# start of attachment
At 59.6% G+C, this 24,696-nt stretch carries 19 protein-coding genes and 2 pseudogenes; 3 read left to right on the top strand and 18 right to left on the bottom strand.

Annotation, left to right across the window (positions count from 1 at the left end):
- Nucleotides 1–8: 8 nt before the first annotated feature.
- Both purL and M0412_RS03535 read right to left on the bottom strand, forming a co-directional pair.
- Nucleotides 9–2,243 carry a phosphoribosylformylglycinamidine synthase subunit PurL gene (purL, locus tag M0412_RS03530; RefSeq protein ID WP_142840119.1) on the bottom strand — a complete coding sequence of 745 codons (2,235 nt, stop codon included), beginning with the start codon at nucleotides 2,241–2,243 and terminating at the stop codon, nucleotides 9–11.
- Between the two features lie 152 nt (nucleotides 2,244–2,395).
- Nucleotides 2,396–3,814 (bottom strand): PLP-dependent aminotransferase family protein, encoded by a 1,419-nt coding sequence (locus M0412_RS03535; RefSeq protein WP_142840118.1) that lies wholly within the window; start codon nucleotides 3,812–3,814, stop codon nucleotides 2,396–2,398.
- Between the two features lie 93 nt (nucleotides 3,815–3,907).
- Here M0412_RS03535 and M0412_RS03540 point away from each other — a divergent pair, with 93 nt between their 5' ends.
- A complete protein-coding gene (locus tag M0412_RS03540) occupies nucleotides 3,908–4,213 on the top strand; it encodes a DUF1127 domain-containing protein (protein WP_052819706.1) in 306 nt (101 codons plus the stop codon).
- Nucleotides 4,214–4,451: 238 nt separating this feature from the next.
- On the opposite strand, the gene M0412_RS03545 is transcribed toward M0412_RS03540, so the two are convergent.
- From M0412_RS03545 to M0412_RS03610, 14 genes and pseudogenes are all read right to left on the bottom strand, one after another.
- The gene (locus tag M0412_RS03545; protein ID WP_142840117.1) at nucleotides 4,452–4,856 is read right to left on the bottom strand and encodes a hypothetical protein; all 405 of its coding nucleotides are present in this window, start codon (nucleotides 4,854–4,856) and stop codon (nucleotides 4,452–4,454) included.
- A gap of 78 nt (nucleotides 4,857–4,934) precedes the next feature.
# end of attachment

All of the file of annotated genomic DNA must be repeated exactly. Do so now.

At 59.6% G+C, this 24,696-nt stretch carries 19 protein-coding genes and 2 pseudogenes; 3 read left to right on the top strand and 18 right to left on the bottom strand.

Annotation, left to right across the window (positions count from 1 at the left end):
- Nucleotides 1–8: 8 nt before the first annotated feature.
- Both purL and M0412_RS03535 read right to left on the bottom strand, forming a co-directional pair.
- Nucleotides 9–2,243 carry a phosphoribosylformylglycinamidine synthase subunit PurL gene (purL, locus tag M0412_RS03530; RefSeq protein ID WP_142840119.1) on the bottom strand — a complete coding sequence of 745 codons (2,235 nt, stop codon included), beginning with the start codon at nucleotides 2,241–2,243 and terminating at the stop codon, nucleotides 9–11.
- Between the two features lie 152 nt (nucleotides 2,244–2,395).
- Nucleotides 2,396–3,814 (bottom strand): PLP-dependent aminotransferase family protein, encoded by a 1,419-nt coding sequence (locus M0412_RS03535; RefSeq protein WP_142840118.1) that lies wholly within the window; start codon nucleotides 3,812–3,814, stop codon nucleotides 2,396–2,398.
- Between the two features lie 93 nt (nucleotides 3,815–3,907).
- Here M0412_RS03535 and M0412_RS03540 point away from each other — a divergent pair, with 93 nt between their 5' ends.
- A complete protein-coding gene (locus tag M0412_RS03540) occupies nucleotides 3,908–4,213 on the top strand; it encodes a DUF1127 domain-containing protein (protein WP_052819706.1) in 306 nt (101 codons plus the stop codon).
- Nucleotides 4,214–4,451: 238 nt separating this feature from the next.
- On the opposite strand, the gene M0412_RS03545 is transcribed toward M0412_RS03540, so the two are convergent.
- From M0412_RS03545 to M0412_RS03610, 14 genes and pseudogenes are all read right to left on the bottom strand, one after another.
- The gene (locus tag M0412_RS03545; protein ID WP_142840117.1) at nucleotides 4,452–4,856 is read right to left on the bottom strand and encodes a hypothetical protein; all 405 of its coding nucleotides are present in this window, start codon (nucleotides 4,854–4,856) and stop codon (nucleotides 4,452–4,454) included.
- A gap of 78 nt (nucleotides 4,857–4,934) precedes the next feature.